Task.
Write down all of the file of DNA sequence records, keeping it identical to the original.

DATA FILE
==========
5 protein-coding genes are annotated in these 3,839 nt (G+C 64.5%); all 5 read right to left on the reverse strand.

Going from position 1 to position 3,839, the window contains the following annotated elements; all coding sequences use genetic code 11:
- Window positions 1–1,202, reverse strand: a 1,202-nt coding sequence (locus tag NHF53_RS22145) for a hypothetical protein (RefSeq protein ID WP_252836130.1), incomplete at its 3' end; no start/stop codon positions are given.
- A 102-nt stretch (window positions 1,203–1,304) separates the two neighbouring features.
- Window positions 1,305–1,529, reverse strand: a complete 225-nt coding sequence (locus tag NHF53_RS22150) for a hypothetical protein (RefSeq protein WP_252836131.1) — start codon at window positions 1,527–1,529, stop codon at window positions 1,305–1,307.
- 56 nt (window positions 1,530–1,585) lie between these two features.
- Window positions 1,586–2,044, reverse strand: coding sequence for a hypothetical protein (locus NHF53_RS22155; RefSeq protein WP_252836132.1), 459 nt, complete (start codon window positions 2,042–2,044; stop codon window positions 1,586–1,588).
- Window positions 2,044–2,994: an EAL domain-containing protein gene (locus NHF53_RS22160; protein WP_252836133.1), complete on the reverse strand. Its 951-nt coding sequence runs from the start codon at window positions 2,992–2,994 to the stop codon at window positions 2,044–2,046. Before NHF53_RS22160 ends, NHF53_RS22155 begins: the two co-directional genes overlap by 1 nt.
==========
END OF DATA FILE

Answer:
5 protein-coding genes are annotated in these 3,839 nt (G+C 64.5%); all 5 read right to left on the reverse strand.

Going from position 1 to position 3,839, the window contains the following annotated elements; all coding sequences use genetic code 11:
- Window positions 1–1,202, reverse strand: a 1,202-nt coding sequence (locus tag NHF53_RS22145) for a hypothetical protein (RefSeq protein ID WP_252836130.1), incomplete at its 3' end; no start/stop codon positions are given.
- A 102-nt stretch (window positions 1,203–1,304) separates the two neighbouring features.
- Window positions 1,305–1,529, reverse strand: a complete 225-nt coding sequence (locus tag NHF53_RS22150) for a hypothetical protein (RefSeq protein WP_252836131.1) — start codon at window positions 1,527–1,529, stop codon at window positions 1,305–1,307.
- 56 nt (window positions 1,530–1,585) lie between these two features.
- Window positions 1,586–2,044, reverse strand: coding sequence for a hypothetical protein (locus NHF53_RS22155; RefSeq protein WP_252836132.1), 459 nt, complete (start codon window positions 2,042–2,044; stop codon window positions 1,586–1,588).
- Window positions 2,044–2,994: an EAL domain-containing protein gene (locus NHF53_RS22160; protein WP_252836133.1), complete on the reverse strand. Its 951-nt coding sequence runs from the start codon at window positions 2,992–2,994 to the stop codon at window positions 2,044–2,046. Before NHF53_RS22160 ends, NHF53_RS22155 begins: the two co-directional genes overlap by 1 nt.